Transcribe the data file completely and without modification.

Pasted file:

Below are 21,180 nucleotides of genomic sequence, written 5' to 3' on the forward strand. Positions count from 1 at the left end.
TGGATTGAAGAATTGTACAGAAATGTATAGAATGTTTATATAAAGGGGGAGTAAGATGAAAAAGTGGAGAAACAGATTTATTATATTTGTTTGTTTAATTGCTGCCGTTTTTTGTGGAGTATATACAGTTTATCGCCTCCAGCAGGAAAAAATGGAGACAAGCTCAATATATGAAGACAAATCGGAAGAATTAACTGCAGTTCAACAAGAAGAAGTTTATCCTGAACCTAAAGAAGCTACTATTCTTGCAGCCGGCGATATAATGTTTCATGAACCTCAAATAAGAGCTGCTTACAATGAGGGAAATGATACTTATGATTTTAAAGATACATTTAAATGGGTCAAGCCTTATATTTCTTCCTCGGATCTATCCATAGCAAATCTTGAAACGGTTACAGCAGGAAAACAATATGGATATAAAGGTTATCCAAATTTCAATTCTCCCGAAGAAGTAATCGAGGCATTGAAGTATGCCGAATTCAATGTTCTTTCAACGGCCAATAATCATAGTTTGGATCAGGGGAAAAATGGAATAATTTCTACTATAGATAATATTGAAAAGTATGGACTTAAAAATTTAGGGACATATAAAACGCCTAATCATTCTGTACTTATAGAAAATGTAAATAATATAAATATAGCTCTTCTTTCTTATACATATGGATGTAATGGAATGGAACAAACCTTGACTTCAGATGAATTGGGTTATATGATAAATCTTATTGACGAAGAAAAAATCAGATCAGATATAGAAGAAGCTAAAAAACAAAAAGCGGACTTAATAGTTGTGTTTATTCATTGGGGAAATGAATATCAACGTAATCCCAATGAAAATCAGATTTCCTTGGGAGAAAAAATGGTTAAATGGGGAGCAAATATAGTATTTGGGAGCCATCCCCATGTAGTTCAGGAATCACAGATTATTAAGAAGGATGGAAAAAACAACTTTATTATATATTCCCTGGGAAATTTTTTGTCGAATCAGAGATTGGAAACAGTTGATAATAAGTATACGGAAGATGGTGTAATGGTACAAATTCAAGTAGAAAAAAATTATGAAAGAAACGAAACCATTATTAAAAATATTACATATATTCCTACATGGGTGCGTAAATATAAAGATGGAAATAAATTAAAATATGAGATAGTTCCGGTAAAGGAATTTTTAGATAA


Below are 21,180 nucleotides of genomic sequence, written 5' to 3' on the forward strand. Positions count from 1 at the left end.
TGGATTGAAGAATTGTACAGAAATGTATAGAATGTTTATATAAAGGGGGAGTAAGATGAAAAAGTGGAGAAACAGATTTATTATATTTGTTTGTTTAATTGCTGCCGTTTTTTGTGGAGTATATACAGTTTATCGCCTCCAGCAGGAAAAAATGGAGACAAGCTCAATATATGAAGACAAATCGGAAGAATTAACTGCAGTTCAACAAGAAGAAGTTTATCCTGAACCTAAAGAAGCTACTATTCTTGCAGCCGGCGATATAATGTTTCATGAACCTCAAATAAGAGCTGCTTACAATGAGGGAAATGATACTTATGATTTTAAAGATACATTTAAATGGGTCAAGCCTTATATTTCTTCCTCGGATCTATCCATAGCAAATCTTGAAACGGTTACAGCAGGAAAACAATATGGATATAAAGGTTATCCAAATTTCAATTCTCCCGAAGAAGTAATCGAGGCATTGAAGTATGCCGAATTCAATGTTCTTTCAACGGCCAATAATCATAGTTTGGATCAGGGGAAAAATGGAATAATTTCTACTATAGATAATATTGAAAAGTATGGACTTAAAAATTTAGGGACATATAAAACGCCTAATCATTCTGTACTTATAGAAAATGTAAATAATATAAATATAGCTCTTCTTTCTTATACATATGGATGTAATGGAATGGAACAAACCTTGACTTCAGATGAATTGGGTTATATGATAAATCTTATTGACGAAGAAAAAATCAGATCAGATATAGAAGAAGCTAAAAAACAAAAAGCGGACTTAATAGTTGTGTTTATTCATTGGGGAAATGAATATCAACGTAATCCCAATGAAAATCAGATTTCCTTGGGAGAAAAAATGGTTAAATGGGGAGCAAATATAGTATTTGGGAGCCATCCCCATGTAGTTCAGGAATCACAGATTATTAAGAAGGATGGAAAAAACAACTTTATTATATATTCCCTGGGAAATTTTTTGTCGAATCAGAGATTGGAAACAGTTGATAATAAGTATACGGAAGATGGTGTAATGGTACAAATTCAAGTAGAAAAAAATTATGAAAGAAACGAAACCATTATTAAAAATATTACATATATTCCTACATGGGTGCGTAAATATAAAGATGGAAATAAATTAAAATATGAGATAGTTCCGGTAAAGGAATTTTTAGATAA